Guide to Scotland
   Gateway to the British Isles since 1996
A Brief History of Scotland

Presented by Peter N. Williams, Ph.D.

Chapter 5: The Two Crowns

In contrast to the poorly prepared, poorly led and poorly motivated armies of the English king in the early summer of 1639, the Scots had great numbers of experienced soldiers returning from overseas campaigns. They had a worthy general, Alexander Leslie, who had commanded the army of the Swedes after the death of Gustavus Adolphus. The First Bishop's War, as it was called, was settled, most unwillingly by Charles (who had no other choice), by the Pacification of Berwick, by which the King agreed to refer all disputed questions to the General Assembly or to Parliament.

The Scottish Parliament wasted no time in abolishing the episcopacy and freeing itself from the King's control. When it took measures to weaken the Committee of Articles by which Charles had tried to control it, the king again foolishly took up arms and the Second Bishop's War began. Without an effective army, Charles was forced to summon the English Parliament to beg for funds. When it met, it did nothing to please the King: the famous Long Parliament impeached and executed two of his chief supporters, Strafford and Laud. Civil War threatened in England.

Charles went off to Scotland again to try to gain support against his own Parliament. In the land that he had hitherto so blatantly antagonized, he distributed titles freely and reluctantly agreed to accept the decisions of the General Assembly and the Scottish Parliament. He had no choice. In England, where he had more support from the landed gentry, his obstinacy in resisting the Long Parliament and his stubborn insistance on Divine Right created the conditions for the outbreak of Civil War in 1642.

At first, Scotland had no wish to get involved. The desires of the Covenanters were theological, not political. There was also a split developing between the extremists, who viewed practically anything at all of piety as "popery," and the moderates, led by Montrose, who reaffirmed both a belief in the Covenant and loyalty to the King. Charles, meanwhile, had gathered enough supporters to gain many early victories against the forces of Parliament, who were mainly, untrained levies from the shires. Again, Scotland was seen as a source of aid, but this time, it was the English Parliament, and not the king, that made the request.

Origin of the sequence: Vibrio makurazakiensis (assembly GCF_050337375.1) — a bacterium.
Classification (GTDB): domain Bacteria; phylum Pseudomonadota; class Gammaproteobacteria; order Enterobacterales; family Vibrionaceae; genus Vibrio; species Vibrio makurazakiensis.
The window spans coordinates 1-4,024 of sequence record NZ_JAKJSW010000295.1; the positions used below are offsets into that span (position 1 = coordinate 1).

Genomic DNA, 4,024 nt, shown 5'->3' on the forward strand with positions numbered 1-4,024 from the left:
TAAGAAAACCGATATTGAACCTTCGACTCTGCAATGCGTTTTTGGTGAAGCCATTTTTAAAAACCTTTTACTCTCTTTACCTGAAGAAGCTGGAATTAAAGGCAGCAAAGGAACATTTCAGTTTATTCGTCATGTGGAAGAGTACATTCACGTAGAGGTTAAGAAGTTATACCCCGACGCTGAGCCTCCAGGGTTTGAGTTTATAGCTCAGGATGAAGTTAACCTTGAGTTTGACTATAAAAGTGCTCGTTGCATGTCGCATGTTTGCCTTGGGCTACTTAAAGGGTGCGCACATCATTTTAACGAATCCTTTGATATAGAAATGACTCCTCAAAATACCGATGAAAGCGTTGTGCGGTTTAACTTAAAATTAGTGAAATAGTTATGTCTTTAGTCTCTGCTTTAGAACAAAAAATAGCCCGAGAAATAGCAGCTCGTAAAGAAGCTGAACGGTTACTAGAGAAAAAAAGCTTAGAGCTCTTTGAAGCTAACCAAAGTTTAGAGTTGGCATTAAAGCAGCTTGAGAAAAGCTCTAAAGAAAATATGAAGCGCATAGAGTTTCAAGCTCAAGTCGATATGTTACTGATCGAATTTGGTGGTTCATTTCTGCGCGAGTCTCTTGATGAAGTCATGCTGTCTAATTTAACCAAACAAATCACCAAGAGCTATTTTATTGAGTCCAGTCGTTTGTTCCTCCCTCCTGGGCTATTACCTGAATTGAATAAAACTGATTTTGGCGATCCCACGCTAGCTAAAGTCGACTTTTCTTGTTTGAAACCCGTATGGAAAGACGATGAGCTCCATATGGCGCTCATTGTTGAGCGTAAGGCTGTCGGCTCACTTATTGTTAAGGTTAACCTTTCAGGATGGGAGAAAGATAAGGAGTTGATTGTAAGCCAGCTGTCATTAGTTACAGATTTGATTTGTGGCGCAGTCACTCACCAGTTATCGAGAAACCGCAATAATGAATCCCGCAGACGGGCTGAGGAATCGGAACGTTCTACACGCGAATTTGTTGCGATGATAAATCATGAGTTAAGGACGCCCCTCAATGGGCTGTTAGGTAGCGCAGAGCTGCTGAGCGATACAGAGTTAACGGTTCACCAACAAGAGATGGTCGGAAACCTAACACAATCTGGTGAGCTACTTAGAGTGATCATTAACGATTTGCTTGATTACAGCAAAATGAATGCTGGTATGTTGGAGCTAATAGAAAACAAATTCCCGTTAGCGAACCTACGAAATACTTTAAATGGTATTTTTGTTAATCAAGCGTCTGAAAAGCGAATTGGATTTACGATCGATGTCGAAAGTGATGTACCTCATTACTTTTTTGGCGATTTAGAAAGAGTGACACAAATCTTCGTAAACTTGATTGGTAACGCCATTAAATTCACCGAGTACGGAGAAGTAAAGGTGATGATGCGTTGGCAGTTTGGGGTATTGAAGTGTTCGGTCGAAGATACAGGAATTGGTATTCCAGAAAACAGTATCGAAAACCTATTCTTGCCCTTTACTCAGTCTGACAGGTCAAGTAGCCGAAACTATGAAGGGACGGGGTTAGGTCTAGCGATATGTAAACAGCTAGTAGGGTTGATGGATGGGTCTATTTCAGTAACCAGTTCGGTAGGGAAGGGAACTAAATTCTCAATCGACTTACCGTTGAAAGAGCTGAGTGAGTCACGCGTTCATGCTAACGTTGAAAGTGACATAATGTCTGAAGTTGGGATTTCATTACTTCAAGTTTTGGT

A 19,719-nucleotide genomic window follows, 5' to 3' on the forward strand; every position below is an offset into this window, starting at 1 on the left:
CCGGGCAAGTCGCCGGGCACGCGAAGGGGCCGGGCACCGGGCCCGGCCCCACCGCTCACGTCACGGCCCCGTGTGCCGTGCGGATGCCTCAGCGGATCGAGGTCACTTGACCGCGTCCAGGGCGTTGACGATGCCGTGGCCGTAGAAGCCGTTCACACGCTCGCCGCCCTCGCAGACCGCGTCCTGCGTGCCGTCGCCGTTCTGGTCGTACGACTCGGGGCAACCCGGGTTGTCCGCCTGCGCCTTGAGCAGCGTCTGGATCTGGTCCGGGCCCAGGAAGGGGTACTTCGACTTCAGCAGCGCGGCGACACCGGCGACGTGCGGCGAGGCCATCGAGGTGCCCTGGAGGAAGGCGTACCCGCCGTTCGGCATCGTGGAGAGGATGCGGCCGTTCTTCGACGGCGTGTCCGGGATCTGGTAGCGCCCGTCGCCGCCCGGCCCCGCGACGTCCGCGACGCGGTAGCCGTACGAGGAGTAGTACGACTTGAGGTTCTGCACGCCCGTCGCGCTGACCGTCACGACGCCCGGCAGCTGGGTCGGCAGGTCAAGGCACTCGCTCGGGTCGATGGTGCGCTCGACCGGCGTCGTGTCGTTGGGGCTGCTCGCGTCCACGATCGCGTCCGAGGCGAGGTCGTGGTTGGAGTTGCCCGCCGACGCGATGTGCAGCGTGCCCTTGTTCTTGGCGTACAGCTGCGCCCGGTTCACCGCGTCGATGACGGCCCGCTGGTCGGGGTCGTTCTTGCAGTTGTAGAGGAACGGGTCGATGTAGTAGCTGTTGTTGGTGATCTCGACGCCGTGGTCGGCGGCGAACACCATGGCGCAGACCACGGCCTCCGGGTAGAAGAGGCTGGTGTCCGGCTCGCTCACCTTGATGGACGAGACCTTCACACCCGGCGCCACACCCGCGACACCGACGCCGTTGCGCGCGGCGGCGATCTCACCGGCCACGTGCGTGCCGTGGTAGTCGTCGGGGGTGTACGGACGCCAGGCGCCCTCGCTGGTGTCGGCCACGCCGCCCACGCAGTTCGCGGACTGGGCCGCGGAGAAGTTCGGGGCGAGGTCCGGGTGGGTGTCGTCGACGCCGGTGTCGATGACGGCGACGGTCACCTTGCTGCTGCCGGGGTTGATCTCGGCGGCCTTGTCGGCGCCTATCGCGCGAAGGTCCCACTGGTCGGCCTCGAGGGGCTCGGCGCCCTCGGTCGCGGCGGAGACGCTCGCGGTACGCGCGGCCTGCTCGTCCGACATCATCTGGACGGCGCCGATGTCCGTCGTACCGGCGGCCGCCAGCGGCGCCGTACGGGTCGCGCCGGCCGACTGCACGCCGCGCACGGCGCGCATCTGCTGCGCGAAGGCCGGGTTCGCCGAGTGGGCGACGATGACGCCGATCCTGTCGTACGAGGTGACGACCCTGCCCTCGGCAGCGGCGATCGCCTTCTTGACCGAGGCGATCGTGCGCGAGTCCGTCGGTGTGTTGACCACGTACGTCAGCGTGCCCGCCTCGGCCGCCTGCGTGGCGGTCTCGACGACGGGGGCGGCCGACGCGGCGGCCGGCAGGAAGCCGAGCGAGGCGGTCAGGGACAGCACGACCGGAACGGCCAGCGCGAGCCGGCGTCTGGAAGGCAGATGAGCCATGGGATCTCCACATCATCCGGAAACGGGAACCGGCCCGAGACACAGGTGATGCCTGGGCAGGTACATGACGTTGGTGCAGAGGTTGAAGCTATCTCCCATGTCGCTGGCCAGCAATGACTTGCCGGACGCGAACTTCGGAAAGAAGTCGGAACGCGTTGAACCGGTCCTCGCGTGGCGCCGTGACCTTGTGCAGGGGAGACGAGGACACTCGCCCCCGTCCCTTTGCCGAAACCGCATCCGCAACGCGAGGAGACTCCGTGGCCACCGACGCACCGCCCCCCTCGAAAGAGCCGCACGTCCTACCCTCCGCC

Because the Covenanters wanted to establish presbytery in Ireland and England, the offer from the English Parliament was too good to refuse. In the agreement known as the Solemn League and Covenant, signed in the autumn of 1643, the Scottish army was to attack the forces of Charles in England. In return, they would receive not only 30,000 pounds a month, but also the agreement that there would be "a reformation of religion in the Kingdoms of England and Ireland in doctrine, worship and government." One term of the agreement was that popery and prelacy were to be completely extirpated from the whole realm.

The conditions of the agreement now had to be imposed upon the English Church. Accordingly, the Westminster Assembly was summoned to establish uniformity of worship in Scotland, England (and Wales) and Ireland. The task was much easier in Scotland, where even to this day, the Westminster Confession of Faith continues to serve as the basis for Presbyterian worship. It was not as easy to implement in England and almost impossible in Ireland. However, a good beginning was the heavy defeat of the Royalist forces at Marston Moor by the parliamentary army under Oliver Cromwell. The defeat had been greatly augmented by a large force of disciplined and well-armed Scotsmen.

Then an about face took place. Montrose had been greatly disturbed by the forces of extremism. The ancient theory of Divine Right of Kings was being severely tested. And, in the Highlands of Scotland, Presbytery did not run deep. The powerful Lord, aided by many in Ireland and a few loyalists from the Lowlands, raised an army of Highlanders to win Scotland for the King. The nationalist spirit was still beating in some Scottish hearts after all, and Montrose's army, without cavalry and with no artillery, managed to completely rout an army of Covenanters led by Lord Elcho at Tippermuir.

Chapter 5: The Two Crowns Continued